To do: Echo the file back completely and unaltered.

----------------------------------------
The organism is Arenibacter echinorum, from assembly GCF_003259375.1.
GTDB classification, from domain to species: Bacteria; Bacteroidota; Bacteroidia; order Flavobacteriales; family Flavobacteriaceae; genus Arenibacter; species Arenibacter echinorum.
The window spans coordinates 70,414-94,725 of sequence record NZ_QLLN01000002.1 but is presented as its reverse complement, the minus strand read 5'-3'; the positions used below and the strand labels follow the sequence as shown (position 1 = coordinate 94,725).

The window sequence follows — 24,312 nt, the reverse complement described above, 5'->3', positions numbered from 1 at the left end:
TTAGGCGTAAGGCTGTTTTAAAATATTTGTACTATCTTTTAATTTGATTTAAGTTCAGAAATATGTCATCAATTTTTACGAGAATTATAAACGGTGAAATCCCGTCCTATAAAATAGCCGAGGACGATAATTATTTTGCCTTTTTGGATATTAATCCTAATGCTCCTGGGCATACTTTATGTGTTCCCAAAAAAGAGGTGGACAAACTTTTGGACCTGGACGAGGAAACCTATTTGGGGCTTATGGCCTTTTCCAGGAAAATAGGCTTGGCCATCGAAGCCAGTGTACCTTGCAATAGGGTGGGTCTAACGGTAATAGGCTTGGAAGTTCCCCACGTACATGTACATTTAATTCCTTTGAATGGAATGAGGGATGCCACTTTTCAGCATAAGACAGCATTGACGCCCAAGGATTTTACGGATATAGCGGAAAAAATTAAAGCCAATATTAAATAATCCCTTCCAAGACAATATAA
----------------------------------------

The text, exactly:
The organism is Arenibacter echinorum, from assembly GCF_003259375.1.
GTDB classification, from domain to species: Bacteria; Bacteroidota; Bacteroidia; order Flavobacteriales; family Flavobacteriaceae; genus Arenibacter; species Arenibacter echinorum.
The window spans coordinates 70,414-94,725 of sequence record NZ_QLLN01000002.1 but is presented as its reverse complement, the minus strand read 5'-3'; the positions used below and the strand labels follow the sequence as shown (position 1 = coordinate 94,725).

The window sequence follows — 24,312 nt, the reverse complement described above, 5'->3', positions numbered from 1 at the left end:
TTAGGCGTAAGGCTGTTTTAAAATATTTGTACTATCTTTTAATTTGATTTAAGTTCAGAAATATGTCATCAATTTTTACGAGAATTATAAACGGTGAAATCCCGTCCTATAAAATAGCCGAGGACGATAATTATTTTGCCTTTTTGGATATTAATCCTAATGCTCCTGGGCATACTTTATGTGTTCCCAAAAAAGAGGTGGACAAACTTTTGGACCTGGACGAGGAAACCTATTTGGGGCTTATGGCCTTTTCCAGGAAAATAGGCTTGGCCATCGAAGCCAGTGTACCTTGCAATAGGGTGGGTCTAACGGTAATAGGCTTGGAAGTTCCCCACGTACATGTACATTTAATTCCTTTGAATGGAATGAGGGATGCCACTTTTCAGCATAAGACAGCATTGACGCCCAAGGATTTTACGGATATAGCGGAAAAAATTAAAGCCAATATTAAATAATCCCTTCCAAGACAATATAA